- Associated Press - Tuesday, January 10, 2017

KABUL, Afghanistan (AP) — Two large bombings near government offices in Afghanistan’s capital on Tuesday killed at least 38 people, including civilians and military personnel, in the deadliest attack by Taliban insurgents in the capital in months.

Public Health Ministry official Mohibullah Zeer said another 72 people were wounded in the attack. Interior Ministry spokesman Sediq Sediqqi said a suicide bomber struck first, followed by a car bomb, and that four police officers were among those killed.

The Taliban, who have been waging a 15-year war against the U.S.-backed government, claimed the mid-afternoon attack, which took place near government and legislative offices.

Ghulam Faroq Naziri, a lawmaker from the western Herat province, said another MP from the same province, Rahima Jami, was wounded.

It appeared to be the deadliest attack in Kabul since July, when two suicide bombers struck a demonstration held by Hazaras, a Shiite Muslim ethnic group, killing 80 people. That attack was claimed by a local affiliate of the Islamic State group.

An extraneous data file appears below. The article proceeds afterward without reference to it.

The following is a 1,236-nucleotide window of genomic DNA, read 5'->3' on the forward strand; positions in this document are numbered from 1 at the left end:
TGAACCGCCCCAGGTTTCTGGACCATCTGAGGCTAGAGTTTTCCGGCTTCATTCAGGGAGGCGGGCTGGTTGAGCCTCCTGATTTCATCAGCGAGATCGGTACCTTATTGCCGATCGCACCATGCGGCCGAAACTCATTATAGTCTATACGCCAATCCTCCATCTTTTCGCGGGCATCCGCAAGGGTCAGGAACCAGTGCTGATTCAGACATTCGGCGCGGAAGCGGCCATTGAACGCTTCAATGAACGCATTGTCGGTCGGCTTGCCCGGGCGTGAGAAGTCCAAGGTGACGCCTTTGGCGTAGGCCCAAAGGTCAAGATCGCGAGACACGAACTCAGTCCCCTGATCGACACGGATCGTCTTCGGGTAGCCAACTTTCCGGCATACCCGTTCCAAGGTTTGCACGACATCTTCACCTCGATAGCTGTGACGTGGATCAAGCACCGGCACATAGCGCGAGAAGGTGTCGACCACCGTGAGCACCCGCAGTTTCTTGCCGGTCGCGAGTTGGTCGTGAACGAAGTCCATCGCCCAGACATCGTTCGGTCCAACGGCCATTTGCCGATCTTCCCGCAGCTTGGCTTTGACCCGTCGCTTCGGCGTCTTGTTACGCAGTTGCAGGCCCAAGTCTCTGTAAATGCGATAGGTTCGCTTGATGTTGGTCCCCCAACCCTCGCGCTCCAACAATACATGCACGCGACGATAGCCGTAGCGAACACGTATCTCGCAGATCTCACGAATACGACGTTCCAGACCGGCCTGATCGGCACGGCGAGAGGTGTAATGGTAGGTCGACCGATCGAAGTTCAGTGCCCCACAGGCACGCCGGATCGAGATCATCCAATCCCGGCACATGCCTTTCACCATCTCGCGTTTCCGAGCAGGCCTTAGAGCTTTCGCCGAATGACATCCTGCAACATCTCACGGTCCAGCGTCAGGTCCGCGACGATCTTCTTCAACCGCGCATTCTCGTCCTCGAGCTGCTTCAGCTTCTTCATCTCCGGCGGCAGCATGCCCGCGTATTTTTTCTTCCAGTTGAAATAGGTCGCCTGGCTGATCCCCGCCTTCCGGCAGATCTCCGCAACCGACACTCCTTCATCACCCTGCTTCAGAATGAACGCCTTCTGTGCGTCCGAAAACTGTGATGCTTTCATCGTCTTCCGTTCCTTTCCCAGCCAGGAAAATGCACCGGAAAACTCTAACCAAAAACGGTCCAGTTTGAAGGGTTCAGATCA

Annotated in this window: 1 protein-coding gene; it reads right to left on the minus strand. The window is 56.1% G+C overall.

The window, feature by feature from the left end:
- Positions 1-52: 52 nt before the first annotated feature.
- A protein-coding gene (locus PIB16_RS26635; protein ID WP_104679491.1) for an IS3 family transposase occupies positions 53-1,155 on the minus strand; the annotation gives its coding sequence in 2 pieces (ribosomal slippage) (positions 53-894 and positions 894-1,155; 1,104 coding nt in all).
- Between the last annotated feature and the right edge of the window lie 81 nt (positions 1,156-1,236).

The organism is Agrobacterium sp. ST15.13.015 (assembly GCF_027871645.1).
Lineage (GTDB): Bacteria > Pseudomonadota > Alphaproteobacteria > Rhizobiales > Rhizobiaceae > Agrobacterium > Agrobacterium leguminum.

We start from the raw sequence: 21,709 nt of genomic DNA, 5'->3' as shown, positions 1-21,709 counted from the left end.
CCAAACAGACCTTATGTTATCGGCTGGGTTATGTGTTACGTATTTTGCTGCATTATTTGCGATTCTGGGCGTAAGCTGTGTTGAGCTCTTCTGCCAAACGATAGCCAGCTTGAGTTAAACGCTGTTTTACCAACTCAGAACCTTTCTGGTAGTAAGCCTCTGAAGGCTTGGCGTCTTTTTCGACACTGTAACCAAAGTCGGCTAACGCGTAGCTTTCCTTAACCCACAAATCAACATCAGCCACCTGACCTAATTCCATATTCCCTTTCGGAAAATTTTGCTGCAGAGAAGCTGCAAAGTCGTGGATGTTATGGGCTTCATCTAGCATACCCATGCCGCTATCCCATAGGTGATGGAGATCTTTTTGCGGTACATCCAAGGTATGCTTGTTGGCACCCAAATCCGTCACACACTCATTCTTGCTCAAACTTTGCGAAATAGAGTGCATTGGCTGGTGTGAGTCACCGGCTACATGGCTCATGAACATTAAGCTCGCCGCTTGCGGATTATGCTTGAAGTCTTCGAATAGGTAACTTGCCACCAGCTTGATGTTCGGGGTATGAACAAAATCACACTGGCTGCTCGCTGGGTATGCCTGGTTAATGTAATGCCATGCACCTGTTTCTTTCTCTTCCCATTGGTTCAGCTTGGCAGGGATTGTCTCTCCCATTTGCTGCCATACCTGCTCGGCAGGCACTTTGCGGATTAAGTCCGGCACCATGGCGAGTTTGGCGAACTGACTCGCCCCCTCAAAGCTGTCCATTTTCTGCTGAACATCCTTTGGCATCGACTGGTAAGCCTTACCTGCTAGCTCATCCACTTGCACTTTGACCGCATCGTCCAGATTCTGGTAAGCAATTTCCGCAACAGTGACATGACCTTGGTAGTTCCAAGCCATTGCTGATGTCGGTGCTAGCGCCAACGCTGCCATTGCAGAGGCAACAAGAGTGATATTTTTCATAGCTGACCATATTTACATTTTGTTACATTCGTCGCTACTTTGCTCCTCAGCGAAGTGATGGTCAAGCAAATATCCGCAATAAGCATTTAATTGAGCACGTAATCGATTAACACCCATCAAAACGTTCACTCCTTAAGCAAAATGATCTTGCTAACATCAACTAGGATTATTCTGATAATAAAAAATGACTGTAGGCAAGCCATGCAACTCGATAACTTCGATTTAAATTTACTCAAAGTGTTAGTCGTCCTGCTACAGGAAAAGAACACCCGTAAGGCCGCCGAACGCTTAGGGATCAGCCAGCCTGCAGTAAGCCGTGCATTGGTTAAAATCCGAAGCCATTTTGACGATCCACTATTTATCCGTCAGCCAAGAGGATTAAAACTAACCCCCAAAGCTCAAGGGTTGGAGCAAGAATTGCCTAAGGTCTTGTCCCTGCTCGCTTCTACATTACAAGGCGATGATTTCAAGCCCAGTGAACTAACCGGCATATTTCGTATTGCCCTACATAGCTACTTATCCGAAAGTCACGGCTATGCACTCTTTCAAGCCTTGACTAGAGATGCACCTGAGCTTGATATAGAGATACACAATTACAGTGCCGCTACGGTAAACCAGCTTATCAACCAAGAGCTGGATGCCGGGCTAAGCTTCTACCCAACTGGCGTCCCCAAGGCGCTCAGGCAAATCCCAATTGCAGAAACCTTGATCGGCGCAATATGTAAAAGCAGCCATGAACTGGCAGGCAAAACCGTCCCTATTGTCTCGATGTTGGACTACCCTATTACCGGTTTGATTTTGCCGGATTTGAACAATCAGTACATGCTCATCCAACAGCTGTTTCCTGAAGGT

The fighting in Afghanistan tends to taper off during the winter months, when mountain supply routes used by the insurgents are impassable.

PHOTOS: Twin bombings in Afghanistan's capital kill 38

Earlier in the day, a suicide bomber on foot struck in the southern Helmand province, killing at least seven people, said Gen. Agha Noor Kemtoz, the provincial police chief. The target of the attack was a guesthouse used by a provincial intelligence official in Lashkar Gah, the provincial capital, he said.

Those killed include civilian and military personnel, and six others were wounded in the attack, Kemtoz said. A car full of explosives was found nearby.

The Taliban also claimed that attack.

In the southern Kandahar province, two explosions inside the governor’s compound killed five people and wounded another 12, including Gov. Homayun Azizi, his spokesman said. The spokesman, Samim Khpolwak, who was lightly wounded, said it was not yet clear what caused the blasts.

An attack within the heavily guarded compound would indicate a major security breach.


Associated Press writers Amir Shah in Kabul and Mirwais Khan in Kandahar, Afghanistan, contributed.

Copyright © 2022 The Washington Times, LLC.

Please read our comment policy before commenting.

Click to Read More and View Comments

Click to Hide